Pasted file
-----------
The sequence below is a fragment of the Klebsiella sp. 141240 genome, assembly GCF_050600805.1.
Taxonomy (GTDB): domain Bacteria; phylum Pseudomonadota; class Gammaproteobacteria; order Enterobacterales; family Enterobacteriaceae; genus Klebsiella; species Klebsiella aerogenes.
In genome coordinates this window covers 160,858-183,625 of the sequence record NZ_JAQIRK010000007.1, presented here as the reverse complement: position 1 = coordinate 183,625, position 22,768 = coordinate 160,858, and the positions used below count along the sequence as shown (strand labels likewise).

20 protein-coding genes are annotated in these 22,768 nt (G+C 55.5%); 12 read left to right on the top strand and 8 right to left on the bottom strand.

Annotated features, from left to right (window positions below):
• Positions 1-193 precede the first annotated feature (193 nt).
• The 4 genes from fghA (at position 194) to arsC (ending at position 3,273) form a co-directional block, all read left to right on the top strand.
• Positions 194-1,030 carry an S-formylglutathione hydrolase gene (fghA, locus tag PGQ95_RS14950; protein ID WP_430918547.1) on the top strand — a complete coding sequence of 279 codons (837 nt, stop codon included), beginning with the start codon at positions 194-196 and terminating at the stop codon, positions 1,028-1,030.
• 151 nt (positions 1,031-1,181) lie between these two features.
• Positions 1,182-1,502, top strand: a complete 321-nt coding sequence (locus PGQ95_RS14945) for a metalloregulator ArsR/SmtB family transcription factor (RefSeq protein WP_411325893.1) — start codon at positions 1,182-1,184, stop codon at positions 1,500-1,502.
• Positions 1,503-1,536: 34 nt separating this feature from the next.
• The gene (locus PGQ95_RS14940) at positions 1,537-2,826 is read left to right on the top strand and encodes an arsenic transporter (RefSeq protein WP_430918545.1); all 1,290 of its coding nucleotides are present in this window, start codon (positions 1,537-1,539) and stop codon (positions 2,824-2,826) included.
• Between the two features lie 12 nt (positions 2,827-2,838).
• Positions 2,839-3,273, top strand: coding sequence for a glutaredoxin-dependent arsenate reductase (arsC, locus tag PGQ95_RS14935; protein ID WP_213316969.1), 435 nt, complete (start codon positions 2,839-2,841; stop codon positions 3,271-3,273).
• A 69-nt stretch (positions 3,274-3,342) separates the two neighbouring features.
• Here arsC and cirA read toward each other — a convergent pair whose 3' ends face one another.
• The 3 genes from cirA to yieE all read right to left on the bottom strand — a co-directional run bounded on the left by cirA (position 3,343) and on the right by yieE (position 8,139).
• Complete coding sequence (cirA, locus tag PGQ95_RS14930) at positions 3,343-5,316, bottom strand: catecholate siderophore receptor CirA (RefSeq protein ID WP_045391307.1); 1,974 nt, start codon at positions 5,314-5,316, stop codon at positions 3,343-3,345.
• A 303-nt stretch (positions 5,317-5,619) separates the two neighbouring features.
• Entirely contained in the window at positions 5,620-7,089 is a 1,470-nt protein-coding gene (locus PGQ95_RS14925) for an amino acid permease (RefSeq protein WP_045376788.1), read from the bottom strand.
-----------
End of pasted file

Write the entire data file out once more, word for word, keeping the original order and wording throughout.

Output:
The sequence below is a fragment of the Klebsiella sp. 141240 genome, assembly GCF_050600805.1.
Taxonomy (GTDB): domain Bacteria; phylum Pseudomonadota; class Gammaproteobacteria; order Enterobacterales; family Enterobacteriaceae; genus Klebsiella; species Klebsiella aerogenes.
In genome coordinates this window covers 160,858-183,625 of the sequence record NZ_JAQIRK010000007.1, presented here as the reverse complement: position 1 = coordinate 183,625, position 22,768 = coordinate 160,858, and the positions used below count along the sequence as shown (strand labels likewise).

20 protein-coding genes are annotated in these 22,768 nt (G+C 55.5%); 12 read left to right on the top strand and 8 right to left on the bottom strand.

Annotated features, from left to right (window positions below):
• Positions 1-193 precede the first annotated feature (193 nt).
• The 4 genes from fghA (at position 194) to arsC (ending at position 3,273) form a co-directional block, all read left to right on the top strand.
• Positions 194-1,030 carry an S-formylglutathione hydrolase gene (fghA, locus tag PGQ95_RS14950; protein ID WP_430918547.1) on the top strand — a complete coding sequence of 279 codons (837 nt, stop codon included), beginning with the start codon at positions 194-196 and terminating at the stop codon, positions 1,028-1,030.
• 151 nt (positions 1,031-1,181) lie between these two features.
• Positions 1,182-1,502, top strand: a complete 321-nt coding sequence (locus PGQ95_RS14945) for a metalloregulator ArsR/SmtB family transcription factor (RefSeq protein WP_411325893.1) — start codon at positions 1,182-1,184, stop codon at positions 1,500-1,502.
• Positions 1,503-1,536: 34 nt separating this feature from the next.
• The gene (locus PGQ95_RS14940) at positions 1,537-2,826 is read left to right on the top strand and encodes an arsenic transporter (RefSeq protein WP_430918545.1); all 1,290 of its coding nucleotides are present in this window, start codon (positions 1,537-1,539) and stop codon (positions 2,824-2,826) included.
• Between the two features lie 12 nt (positions 2,827-2,838).
• Positions 2,839-3,273, top strand: coding sequence for a glutaredoxin-dependent arsenate reductase (arsC, locus tag PGQ95_RS14935; protein ID WP_213316969.1), 435 nt, complete (start codon positions 2,839-2,841; stop codon positions 3,271-3,273).
• A 69-nt stretch (positions 3,274-3,342) separates the two neighbouring features.
• Here arsC and cirA read toward each other — a convergent pair whose 3' ends face one another.
• The 3 genes from cirA to yieE all read right to left on the bottom strand — a co-directional run bounded on the left by cirA (position 3,343) and on the right by yieE (position 8,139).
• Complete coding sequence (cirA, locus tag PGQ95_RS14930) at positions 3,343-5,316, bottom strand: catecholate siderophore receptor CirA (RefSeq protein ID WP_045391307.1); 1,974 nt, start codon at positions 5,314-5,316, stop codon at positions 3,343-3,345.
• A 303-nt stretch (positions 5,317-5,619) separates the two neighbouring features.
• Entirely contained in the window at positions 5,620-7,089 is a 1,470-nt protein-coding gene (locus PGQ95_RS14925) for an amino acid permease (RefSeq protein WP_045376788.1), read from the bottom strand.